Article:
Sexual Abuse affects every person differently. The impact it has on a victim depends on a variety of factors- such as the individual’s personality, the nature of the abuse itself, the identity of the abuser, and how long it persisted. For some survivors of sexual abuse, they are able to go on to lead productive lives without suffering from too much distress. For others, the trauma of sexual abuse stays with them into adulthood, and can be devastating. The effects can become cyclical, chronic, debilitating, and sometimes fatal.
Effects on Children
(Reprinted with permission from the American Psychiatric Association)
Children and adolescents who have been sexually abused can suffer a range of psychological and behavioral problems, from mild to severe, in both the short and long term. These problems typically include depression, anxiety, guilt, fear, sexual dysfunction, withdrawal, and acting out. Depending on the severity of the incident, victims of sexual abuse may also develop fear and anxiety regarding the opposite sex or sexual issues and may display inappropriate sexual behavior. However, the strongest indication that a child has been sexually abused is inappropriate sexual knowledge, sexual interest, and sexual acting out by that child.
The initial or short-term effects of abuse usually occur within 2 years of the termination of the abuse. These effects vary depending upon the circumstances of the abuse and the child’s developmental stage but may include regressive behaviors (such as a return to thumb-sucking or bed-wetting), sleep disturbances, eating problems, behavior and/or performance problems at school, and nonparticipation in school and social activities.
From RAINN-Adult Survivors of Child Sexual Abuse
Survivors of childhood sexual abuse experience an array of overwhelming and intense feelings. These may include feelings of fear, guilt, and shame. Abusers have been known to tell children that it is the fault of the child that they are abused, shifting the blame away from the abuser, where it belongs, and placing it on the child. Along with this, abusers may threaten or bribe the child into not speaking up; convincing the child that he or she will never be believed.i The reaction of a survivor’s friends and family to the disclosure of the abuse also has the potential to trigger immense feelings of guilt, shame and distrust, particularly if those individuals denied that the abuse was taking place, or chose to ignore it.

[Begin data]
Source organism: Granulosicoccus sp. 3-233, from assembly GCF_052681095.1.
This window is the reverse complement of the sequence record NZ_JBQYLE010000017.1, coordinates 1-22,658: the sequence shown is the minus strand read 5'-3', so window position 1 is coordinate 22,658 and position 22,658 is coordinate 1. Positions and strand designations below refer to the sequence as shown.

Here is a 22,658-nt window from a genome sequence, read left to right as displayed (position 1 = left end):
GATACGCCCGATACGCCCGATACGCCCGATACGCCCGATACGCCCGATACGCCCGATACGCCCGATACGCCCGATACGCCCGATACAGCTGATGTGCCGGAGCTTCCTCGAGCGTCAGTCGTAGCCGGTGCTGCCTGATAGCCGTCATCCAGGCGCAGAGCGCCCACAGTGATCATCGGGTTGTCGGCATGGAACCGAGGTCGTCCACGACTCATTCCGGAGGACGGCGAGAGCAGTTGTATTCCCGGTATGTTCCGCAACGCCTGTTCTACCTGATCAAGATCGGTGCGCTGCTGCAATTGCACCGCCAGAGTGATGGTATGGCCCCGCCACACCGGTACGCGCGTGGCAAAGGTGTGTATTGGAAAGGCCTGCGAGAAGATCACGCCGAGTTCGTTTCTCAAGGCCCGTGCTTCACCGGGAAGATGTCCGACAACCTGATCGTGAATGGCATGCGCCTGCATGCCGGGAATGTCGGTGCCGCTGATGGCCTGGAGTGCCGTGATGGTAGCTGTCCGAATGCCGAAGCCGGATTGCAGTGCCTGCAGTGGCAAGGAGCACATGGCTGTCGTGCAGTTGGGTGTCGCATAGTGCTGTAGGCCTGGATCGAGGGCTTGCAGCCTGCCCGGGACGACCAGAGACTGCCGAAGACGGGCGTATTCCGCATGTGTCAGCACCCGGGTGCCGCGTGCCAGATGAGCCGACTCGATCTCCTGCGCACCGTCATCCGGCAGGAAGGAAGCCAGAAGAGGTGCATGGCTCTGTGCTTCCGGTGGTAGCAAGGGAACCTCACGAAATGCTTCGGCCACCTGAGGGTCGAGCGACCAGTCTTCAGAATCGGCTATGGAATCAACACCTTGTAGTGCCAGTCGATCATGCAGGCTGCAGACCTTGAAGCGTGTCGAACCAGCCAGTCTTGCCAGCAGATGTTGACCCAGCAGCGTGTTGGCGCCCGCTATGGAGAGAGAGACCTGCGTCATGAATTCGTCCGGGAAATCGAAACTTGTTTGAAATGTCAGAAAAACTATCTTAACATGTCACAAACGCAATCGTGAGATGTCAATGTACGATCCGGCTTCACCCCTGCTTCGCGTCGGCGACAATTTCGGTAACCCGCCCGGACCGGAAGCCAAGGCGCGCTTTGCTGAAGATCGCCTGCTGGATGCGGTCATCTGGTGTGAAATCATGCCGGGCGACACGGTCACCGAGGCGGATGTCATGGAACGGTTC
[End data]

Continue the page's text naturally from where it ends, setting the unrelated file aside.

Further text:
While each individual’s experiences and reactions are unique, there are some responses to child sexual abuse that are common to many survivors:i
- Low self-esteem or self-hatred
- Survivors may suffer from depression
- Guilt, shame and blame
- Survivors may feel guilt or shame because they made no direct attempt to stop the abuse or because they experienced physical pleasure
- Sleep disturbances / disorders
- Survivors may have trouble sleeping because of the trauma, or anxiety may directly be related to the experience they had as a child; children may have been sexually abused in their own beds.
- Lack of trust for anyone
- Many survivors were betrayed by the very people they are dependent upon (family, teachers etc.) who cared for them, who insisted they loved them even while abusing them; learning to trust can be extremely difficult under these circumstances.
- 93% of victims under the age of 18 know their attacker.ii
- Many survivors as adults find themselves in abusive, dangerous situations or relationships.
- Woman who were sexually assaulted before the age of 18 [are] twice as likely to report being raped as adults.iii